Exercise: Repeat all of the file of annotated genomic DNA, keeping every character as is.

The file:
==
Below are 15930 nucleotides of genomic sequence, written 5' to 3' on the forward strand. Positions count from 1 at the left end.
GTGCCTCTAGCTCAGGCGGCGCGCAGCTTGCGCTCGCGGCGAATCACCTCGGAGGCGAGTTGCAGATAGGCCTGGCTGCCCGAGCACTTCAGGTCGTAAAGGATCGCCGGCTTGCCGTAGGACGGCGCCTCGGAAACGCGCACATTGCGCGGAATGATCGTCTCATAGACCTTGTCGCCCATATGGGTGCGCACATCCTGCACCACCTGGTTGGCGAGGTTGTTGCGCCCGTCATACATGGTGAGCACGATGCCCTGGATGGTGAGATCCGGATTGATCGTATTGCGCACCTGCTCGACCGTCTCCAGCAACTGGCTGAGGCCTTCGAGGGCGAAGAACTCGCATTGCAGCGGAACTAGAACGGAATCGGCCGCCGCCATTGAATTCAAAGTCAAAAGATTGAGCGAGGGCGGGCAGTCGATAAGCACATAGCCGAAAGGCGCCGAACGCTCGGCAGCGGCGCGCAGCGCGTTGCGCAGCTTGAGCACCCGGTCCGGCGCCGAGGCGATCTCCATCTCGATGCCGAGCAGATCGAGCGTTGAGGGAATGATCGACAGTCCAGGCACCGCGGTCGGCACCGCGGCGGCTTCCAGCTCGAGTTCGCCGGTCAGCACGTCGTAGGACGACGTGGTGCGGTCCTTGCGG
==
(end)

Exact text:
Below are 15930 nucleotides of genomic sequence, written 5' to 3' on the forward strand. Positions count from 1 at the left end.
GTGCCTCTAGCTCAGGCGGCGCGCAGCTTGCGCTCGCGGCGAATCACCTCGGAGGCGAGTTGCAGATAGGCCTGGCTGCCCGAGCACTTCAGGTCGTAAAGGATCGCCGGCTTGCCGTAGGACGGCGCCTCGGAAACGCGCACATTGCGCGGAATGATCGTCTCATAGACCTTGTCGCCCATATGGGTGCGCACATCCTGCACCACCTGGTTGGCGAGGTTGTTGCGCCCGTCATACATGGTGAGCACGATGCCCTGGATGGTGAGATCCGGATTGATCGTATTGCGCACCTGCTCGACCGTCTCCAGCAACTGGCTGAGGCCTTCGAGGGCGAAGAACTCGCATTGCAGCGGAACTAGAACGGAATCGGCCGCCGCCATTGAATTCAAAGTCAAAAGATTGAGCGAGGGCGGGCAGTCGATAAGCACATAGCCGAAAGGCGCCGAACGCTCGGCAGCGGCGCGCAGCGCGTTGCGCAGCTTGAGCACCCGGTCCGGCGCCGAGGCGATCTCCATCTCGATGCCGAGCAGATCGAGCGTTGAGGGAATGATCGACAGTCCAGGCACCGCGGTCGGCACCGCGGCGGCTTCCAGCTCGAGTTCGCCGGTCAGCACGTCGTAGGACGACGTGGTGCGGTCCTTGCGG